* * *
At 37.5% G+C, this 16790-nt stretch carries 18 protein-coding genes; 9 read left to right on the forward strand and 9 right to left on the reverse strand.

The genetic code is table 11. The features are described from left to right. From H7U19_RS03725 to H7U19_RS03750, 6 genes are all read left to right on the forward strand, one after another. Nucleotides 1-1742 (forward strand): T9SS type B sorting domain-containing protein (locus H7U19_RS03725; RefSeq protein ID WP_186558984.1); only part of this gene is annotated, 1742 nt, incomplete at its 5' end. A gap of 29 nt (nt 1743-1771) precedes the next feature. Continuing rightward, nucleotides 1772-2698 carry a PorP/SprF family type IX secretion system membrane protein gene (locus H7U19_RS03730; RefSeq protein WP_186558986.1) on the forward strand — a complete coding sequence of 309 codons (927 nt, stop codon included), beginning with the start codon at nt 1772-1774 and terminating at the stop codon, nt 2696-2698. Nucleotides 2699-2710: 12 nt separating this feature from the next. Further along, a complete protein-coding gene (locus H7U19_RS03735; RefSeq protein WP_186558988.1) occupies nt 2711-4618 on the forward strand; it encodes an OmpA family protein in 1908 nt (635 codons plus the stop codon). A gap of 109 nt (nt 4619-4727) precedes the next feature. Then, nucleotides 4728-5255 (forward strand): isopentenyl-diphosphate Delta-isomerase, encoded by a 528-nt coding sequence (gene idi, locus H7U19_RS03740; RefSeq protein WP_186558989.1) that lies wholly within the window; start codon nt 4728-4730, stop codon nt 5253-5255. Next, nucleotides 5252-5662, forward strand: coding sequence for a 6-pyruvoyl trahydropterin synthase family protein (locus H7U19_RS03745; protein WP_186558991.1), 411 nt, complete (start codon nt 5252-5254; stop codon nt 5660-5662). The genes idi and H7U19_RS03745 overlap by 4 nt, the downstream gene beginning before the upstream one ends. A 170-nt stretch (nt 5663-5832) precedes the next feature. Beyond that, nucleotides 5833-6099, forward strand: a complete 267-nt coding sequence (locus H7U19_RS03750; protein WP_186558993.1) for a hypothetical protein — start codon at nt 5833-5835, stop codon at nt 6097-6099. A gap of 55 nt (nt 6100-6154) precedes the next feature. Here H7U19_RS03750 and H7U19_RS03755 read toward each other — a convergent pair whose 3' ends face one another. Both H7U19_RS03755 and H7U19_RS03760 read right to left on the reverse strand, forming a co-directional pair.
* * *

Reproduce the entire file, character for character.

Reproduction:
At 37.5% G+C, this 16790-nt stretch carries 18 protein-coding genes; 9 read left to right on the forward strand and 9 right to left on the reverse strand.

The genetic code is table 11. The features are described from left to right. From H7U19_RS03725 to H7U19_RS03750, 6 genes are all read left to right on the forward strand, one after another. Nucleotides 1-1742 (forward strand): T9SS type B sorting domain-containing protein (locus H7U19_RS03725; RefSeq protein ID WP_186558984.1); only part of this gene is annotated, 1742 nt, incomplete at its 5' end. A gap of 29 nt (nt 1743-1771) precedes the next feature. Continuing rightward, nucleotides 1772-2698 carry a PorP/SprF family type IX secretion system membrane protein gene (locus H7U19_RS03730; RefSeq protein WP_186558986.1) on the forward strand — a complete coding sequence of 309 codons (927 nt, stop codon included), beginning with the start codon at nt 1772-1774 and terminating at the stop codon, nt 2696-2698. Nucleotides 2699-2710: 12 nt separating this feature from the next. Further along, a complete protein-coding gene (locus H7U19_RS03735; RefSeq protein WP_186558988.1) occupies nt 2711-4618 on the forward strand; it encodes an OmpA family protein in 1908 nt (635 codons plus the stop codon). A gap of 109 nt (nt 4619-4727) precedes the next feature. Then, nucleotides 4728-5255 (forward strand): isopentenyl-diphosphate Delta-isomerase, encoded by a 528-nt coding sequence (gene idi, locus H7U19_RS03740; RefSeq protein WP_186558989.1) that lies wholly within the window; start codon nt 4728-4730, stop codon nt 5253-5255. Next, nucleotides 5252-5662, forward strand: coding sequence for a 6-pyruvoyl trahydropterin synthase family protein (locus H7U19_RS03745; protein WP_186558991.1), 411 nt, complete (start codon nt 5252-5254; stop codon nt 5660-5662). The genes idi and H7U19_RS03745 overlap by 4 nt, the downstream gene beginning before the upstream one ends. A 170-nt stretch (nt 5663-5832) precedes the next feature. Beyond that, nucleotides 5833-6099, forward strand: a complete 267-nt coding sequence (locus H7U19_RS03750; protein WP_186558993.1) for a hypothetical protein — start codon at nt 5833-5835, stop codon at nt 6097-6099. A gap of 55 nt (nt 6100-6154) precedes the next feature. Here H7U19_RS03750 and H7U19_RS03755 read toward each other — a convergent pair whose 3' ends face one another. Both H7U19_RS03755 and H7U19_RS03760 read right to left on the reverse strand, forming a co-directional pair.